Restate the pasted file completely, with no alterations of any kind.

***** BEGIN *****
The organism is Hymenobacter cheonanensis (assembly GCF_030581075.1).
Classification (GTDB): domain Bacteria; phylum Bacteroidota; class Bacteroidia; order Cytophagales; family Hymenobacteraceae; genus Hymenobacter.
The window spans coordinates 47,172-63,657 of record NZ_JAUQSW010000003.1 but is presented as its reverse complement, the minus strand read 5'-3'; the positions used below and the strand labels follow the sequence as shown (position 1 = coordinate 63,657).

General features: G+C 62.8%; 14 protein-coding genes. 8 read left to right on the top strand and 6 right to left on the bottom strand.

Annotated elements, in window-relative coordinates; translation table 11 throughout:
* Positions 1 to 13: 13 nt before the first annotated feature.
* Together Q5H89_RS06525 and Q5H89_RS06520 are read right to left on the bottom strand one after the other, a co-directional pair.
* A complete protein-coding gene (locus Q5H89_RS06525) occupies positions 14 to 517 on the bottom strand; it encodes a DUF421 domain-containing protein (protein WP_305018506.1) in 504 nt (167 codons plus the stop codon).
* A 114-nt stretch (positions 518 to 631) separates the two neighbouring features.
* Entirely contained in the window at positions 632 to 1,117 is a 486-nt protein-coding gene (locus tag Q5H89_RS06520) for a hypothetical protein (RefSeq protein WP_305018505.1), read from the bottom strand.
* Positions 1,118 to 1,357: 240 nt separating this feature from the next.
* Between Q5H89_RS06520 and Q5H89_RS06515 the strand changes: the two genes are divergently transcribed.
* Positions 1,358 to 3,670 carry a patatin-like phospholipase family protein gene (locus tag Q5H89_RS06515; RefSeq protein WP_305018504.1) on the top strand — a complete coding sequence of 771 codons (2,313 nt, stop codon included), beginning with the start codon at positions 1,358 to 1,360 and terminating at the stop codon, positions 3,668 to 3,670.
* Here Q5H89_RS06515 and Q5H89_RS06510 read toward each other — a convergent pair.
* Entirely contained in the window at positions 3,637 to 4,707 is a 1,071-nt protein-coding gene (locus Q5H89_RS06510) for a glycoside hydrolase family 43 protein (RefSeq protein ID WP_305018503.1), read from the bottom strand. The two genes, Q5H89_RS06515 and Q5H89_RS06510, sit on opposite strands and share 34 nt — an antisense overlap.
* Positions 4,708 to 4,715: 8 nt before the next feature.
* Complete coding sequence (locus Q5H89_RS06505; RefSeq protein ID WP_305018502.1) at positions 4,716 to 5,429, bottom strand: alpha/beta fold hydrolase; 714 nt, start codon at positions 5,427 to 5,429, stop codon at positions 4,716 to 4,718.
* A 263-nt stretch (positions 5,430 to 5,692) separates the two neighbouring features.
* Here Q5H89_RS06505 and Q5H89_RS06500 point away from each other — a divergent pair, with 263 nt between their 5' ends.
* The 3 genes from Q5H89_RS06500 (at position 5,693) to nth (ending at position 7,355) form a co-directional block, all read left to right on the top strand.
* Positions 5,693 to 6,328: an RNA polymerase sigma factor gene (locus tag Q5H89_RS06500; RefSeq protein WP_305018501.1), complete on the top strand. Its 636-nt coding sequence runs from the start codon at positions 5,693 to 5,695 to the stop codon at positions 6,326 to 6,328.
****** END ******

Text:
The organism is Hymenobacter cheonanensis (assembly GCF_030581075.1).
Classification (GTDB): domain Bacteria; phylum Bacteroidota; class Bacteroidia; order Cytophagales; family Hymenobacteraceae; genus Hymenobacter.
The window spans coordinates 47,172-63,657 of record NZ_JAUQSW010000003.1 but is presented as its reverse complement, the minus strand read 5'-3'; the positions used below and the strand labels follow the sequence as shown (position 1 = coordinate 63,657).

General features: G+C 62.8%; 14 protein-coding genes. 8 read left to right on the top strand and 6 right to left on the bottom strand.

Annotated elements, in window-relative coordinates; translation table 11 throughout:
* Positions 1 to 13: 13 nt before the first annotated feature.
* Together Q5H89_RS06525 and Q5H89_RS06520 are read right to left on the bottom strand one after the other, a co-directional pair.
* A complete protein-coding gene (locus Q5H89_RS06525) occupies positions 14 to 517 on the bottom strand; it encodes a DUF421 domain-containing protein (protein WP_305018506.1) in 504 nt (167 codons plus the stop codon).
* A 114-nt stretch (positions 518 to 631) separates the two neighbouring features.
* Entirely contained in the window at positions 632 to 1,117 is a 486-nt protein-coding gene (locus tag Q5H89_RS06520) for a hypothetical protein (RefSeq protein WP_305018505.1), read from the bottom strand.
* Positions 1,118 to 1,357: 240 nt separating this feature from the next.
* Between Q5H89_RS06520 and Q5H89_RS06515 the strand changes: the two genes are divergently transcribed.
* Positions 1,358 to 3,670 carry a patatin-like phospholipase family protein gene (locus tag Q5H89_RS06515; RefSeq protein WP_305018504.1) on the top strand — a complete coding sequence of 771 codons (2,313 nt, stop codon included), beginning with the start codon at positions 1,358 to 1,360 and terminating at the stop codon, positions 3,668 to 3,670.
* Here Q5H89_RS06515 and Q5H89_RS06510 read toward each other — a convergent pair.
* Entirely contained in the window at positions 3,637 to 4,707 is a 1,071-nt protein-coding gene (locus Q5H89_RS06510) for a glycoside hydrolase family 43 protein (RefSeq protein ID WP_305018503.1), read from the bottom strand. The two genes, Q5H89_RS06515 and Q5H89_RS06510, sit on opposite strands and share 34 nt — an antisense overlap.
* Positions 4,708 to 4,715: 8 nt before the next feature.
* Complete coding sequence (locus Q5H89_RS06505; RefSeq protein ID WP_305018502.1) at positions 4,716 to 5,429, bottom strand: alpha/beta fold hydrolase; 714 nt, start codon at positions 5,427 to 5,429, stop codon at positions 4,716 to 4,718.
* A 263-nt stretch (positions 5,430 to 5,692) separates the two neighbouring features.
* Here Q5H89_RS06505 and Q5H89_RS06500 point away from each other — a divergent pair, with 263 nt between their 5' ends.
* The 3 genes from Q5H89_RS06500 (at position 5,693) to nth (ending at position 7,355) form a co-directional block, all read left to right on the top strand.
* Positions 5,693 to 6,328: an RNA polymerase sigma factor gene (locus tag Q5H89_RS06500; RefSeq protein WP_305018501.1), complete on the top strand. Its 636-nt coding sequence runs from the start codon at positions 5,693 to 5,695 to the stop codon at positions 6,326 to 6,328.